• Health care is definitely not efficient enough 🙁 But it’s a separate topics that will probably require a separate post.

      • That sucks! In Barcelona the situation is horrible as well. You don’t really have to pay apart from your insurance but sometimes you have to wait for the whole week to see you GP :/ The more I travel the more I appreciate Polish healthcare.

        • I’m not exactly sure how does it work in Poland (I left too early), but I like the UK system. Here in Holland you have to pay 110 euros (approx) a month and this covered only basic GP visit that you need to beg to run any tests on you or give you antibiotics [Dutch doctors have strange politics to wait till you’re dying to give you something]. Everything aside from GP you have to pay for up to 360 a year… so basically you gotta pay 1680 a year for insurance – but it’s basic, so for instance if you break your leg and need physiotherapy it’s not covered, if you suddenly get a baby or anything it’s all not covered – you’d have to get a ‘bonus’ to your insurance first to get it, but you can only change your insurance once a year. I don’t get it, seriously 🙁

  2. I lived for a short period in Maastricht and can definitely related to a few of these. #2 I still don’t understand, but sprinkles are always a good thing. #4 YES! I always felt like such a creeper walking down the streets and looking right inside people’s flats. #8 I love this. It’s such a great idea that should be adopted everywhere. I also never quite got the knack of bike riding. I learned as a kid, but I’m just too scared to be on the roads. I had too many close calls while in the Netherlands – put me off them for awhile.

  3. Well done, I still haven’t tried raw herring yet! I gag whenever I see people eat it at the markets and I stick to kibbeling instead 🙂 And don’t get me started on healthcare… I pay 80 euro a month and have a 700 euro excess, absolutely ridiculous!

  4. Thanks , I have recently been looking for information about this subject for a while and yours is the best I have discovered so far.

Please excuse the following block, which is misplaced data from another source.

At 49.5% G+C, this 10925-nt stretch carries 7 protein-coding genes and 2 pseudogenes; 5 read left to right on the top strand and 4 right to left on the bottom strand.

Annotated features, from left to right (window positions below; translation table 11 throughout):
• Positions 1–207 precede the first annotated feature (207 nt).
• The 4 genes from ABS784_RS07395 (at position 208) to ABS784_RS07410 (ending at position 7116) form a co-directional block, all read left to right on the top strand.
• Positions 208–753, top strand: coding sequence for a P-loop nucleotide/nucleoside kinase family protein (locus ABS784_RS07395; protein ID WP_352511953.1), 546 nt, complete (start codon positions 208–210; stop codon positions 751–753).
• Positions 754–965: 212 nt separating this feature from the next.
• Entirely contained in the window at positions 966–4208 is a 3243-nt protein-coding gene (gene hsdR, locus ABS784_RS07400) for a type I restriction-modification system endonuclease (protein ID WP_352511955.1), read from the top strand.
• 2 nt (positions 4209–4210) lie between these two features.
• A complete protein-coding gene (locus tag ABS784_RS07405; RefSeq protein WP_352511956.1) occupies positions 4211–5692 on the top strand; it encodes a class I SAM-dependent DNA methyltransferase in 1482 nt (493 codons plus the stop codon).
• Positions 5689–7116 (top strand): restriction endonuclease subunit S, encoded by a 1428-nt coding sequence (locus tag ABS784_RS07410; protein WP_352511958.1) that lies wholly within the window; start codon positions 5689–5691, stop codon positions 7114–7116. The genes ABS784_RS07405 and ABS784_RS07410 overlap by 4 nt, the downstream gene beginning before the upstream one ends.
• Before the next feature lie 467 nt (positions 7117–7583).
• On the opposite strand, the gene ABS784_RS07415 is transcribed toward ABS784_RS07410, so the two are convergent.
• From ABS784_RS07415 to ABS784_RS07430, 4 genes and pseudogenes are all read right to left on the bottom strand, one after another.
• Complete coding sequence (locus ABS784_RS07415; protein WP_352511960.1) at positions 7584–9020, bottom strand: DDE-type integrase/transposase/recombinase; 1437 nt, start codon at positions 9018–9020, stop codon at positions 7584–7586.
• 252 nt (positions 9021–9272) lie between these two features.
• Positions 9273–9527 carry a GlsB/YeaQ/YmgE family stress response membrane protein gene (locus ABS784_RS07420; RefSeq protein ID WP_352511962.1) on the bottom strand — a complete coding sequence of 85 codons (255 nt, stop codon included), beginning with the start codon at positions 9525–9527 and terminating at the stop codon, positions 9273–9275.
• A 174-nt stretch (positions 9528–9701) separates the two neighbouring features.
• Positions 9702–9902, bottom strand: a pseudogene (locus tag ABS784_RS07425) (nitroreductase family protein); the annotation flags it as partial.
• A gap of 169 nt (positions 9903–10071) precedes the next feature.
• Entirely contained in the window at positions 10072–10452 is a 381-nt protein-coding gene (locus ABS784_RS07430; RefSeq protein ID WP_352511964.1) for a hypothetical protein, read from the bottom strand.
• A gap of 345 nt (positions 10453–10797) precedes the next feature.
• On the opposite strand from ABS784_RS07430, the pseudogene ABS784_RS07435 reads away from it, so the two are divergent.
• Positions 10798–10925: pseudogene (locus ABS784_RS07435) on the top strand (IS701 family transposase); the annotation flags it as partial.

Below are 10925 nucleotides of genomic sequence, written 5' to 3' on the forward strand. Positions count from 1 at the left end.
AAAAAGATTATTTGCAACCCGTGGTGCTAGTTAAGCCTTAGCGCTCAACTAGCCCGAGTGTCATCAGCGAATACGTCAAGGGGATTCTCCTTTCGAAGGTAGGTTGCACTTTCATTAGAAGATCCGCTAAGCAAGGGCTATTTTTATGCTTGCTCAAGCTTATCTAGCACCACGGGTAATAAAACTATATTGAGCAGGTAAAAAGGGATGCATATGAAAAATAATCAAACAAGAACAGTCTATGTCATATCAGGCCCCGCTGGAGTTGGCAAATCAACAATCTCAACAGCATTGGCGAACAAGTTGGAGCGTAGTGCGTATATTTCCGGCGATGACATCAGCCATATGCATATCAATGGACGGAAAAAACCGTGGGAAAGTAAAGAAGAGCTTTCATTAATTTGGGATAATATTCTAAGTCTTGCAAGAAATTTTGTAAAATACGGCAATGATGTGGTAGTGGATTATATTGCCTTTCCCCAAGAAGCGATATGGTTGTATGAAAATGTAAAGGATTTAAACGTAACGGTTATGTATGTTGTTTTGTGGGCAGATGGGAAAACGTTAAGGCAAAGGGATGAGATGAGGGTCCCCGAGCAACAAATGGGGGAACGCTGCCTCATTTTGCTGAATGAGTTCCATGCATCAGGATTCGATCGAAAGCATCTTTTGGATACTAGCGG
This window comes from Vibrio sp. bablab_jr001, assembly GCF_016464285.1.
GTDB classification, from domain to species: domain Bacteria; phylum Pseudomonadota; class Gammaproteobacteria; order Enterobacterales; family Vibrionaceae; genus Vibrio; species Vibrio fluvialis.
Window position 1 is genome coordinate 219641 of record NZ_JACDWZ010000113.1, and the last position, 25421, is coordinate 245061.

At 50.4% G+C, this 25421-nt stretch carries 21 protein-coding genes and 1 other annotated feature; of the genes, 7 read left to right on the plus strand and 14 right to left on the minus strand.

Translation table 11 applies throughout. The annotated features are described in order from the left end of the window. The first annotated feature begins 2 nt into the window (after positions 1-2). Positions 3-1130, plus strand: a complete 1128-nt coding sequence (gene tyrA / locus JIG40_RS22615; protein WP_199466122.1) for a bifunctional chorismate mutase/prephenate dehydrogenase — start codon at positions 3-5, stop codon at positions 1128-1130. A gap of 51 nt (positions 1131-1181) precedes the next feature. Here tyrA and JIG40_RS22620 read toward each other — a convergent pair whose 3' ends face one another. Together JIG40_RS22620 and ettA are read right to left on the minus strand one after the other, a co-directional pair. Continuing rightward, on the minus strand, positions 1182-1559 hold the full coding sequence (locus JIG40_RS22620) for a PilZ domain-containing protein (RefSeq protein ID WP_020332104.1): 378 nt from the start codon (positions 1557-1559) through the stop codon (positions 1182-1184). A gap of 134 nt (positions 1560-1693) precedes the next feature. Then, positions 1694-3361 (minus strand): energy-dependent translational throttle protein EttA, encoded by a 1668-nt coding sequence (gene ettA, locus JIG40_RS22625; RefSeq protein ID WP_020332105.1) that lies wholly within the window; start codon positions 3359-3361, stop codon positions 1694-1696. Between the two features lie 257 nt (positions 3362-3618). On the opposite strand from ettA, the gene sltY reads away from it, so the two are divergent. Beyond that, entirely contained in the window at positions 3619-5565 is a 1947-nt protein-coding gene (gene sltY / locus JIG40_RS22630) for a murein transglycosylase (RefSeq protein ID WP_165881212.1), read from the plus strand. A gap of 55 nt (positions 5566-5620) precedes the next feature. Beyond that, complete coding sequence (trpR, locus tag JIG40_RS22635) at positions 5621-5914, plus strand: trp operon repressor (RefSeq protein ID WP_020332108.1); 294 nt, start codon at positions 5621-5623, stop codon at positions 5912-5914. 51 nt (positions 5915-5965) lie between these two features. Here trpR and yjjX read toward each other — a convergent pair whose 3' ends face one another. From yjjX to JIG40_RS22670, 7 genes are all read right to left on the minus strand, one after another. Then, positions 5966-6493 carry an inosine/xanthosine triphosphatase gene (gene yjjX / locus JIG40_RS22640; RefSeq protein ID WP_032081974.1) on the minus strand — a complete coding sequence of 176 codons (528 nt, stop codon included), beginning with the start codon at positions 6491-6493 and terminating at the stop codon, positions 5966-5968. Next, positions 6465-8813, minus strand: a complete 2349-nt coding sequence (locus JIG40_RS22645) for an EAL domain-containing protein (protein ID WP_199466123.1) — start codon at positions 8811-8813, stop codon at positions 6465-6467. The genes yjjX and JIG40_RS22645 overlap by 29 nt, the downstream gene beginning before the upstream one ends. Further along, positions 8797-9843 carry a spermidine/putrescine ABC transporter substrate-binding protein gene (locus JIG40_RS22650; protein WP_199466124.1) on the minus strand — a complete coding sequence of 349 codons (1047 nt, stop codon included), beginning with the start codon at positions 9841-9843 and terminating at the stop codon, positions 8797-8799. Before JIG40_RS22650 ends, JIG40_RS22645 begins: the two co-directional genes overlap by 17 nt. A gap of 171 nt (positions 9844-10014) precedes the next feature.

However, what about the conclusion? Are you certain about the supply?

  5. wonderful submit, very informative. I wonder why the opposite experts of this sector don’t understand this.
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  6. I ate Raw Herring and Hagelslag, love them so much. But, since we used to be Dutch colony, Eating bread with Hagelslag or choco sprinkles is not something new for us. I grew up with this.

    Wait, have you tried Dutch Licorice or Drop?? It tastes like chemical thing?? My Dutch friends said, you’re considered as Dutch if you Love our national candy. HoningDrop. But, unfortunately I can’t never understand the taste. It’s just beyond me.. 😀

  7. One clarification to the healthcare system, it’s actually a limited free-market model. This means that any Dutch citizen is required by law to get a private health insurance. The government however, decides what is covered or not. The coverage list is confirmed yearly and every year anybody can switch insurers without fear for a denial as the insurer needs to accept any citizen applying for coverage.

    Most basic stuff is covered, like baby deliveries in the hospital, but indeed physiotherapy is only covered for a limited number of sessions. For those cases, one can take a ‘top’ insurance, of which the coverage does differ from insurer to insurer. Also, for those ‘top’ insurances an insurer can actually deny acceptance as the insurance is voluntarily.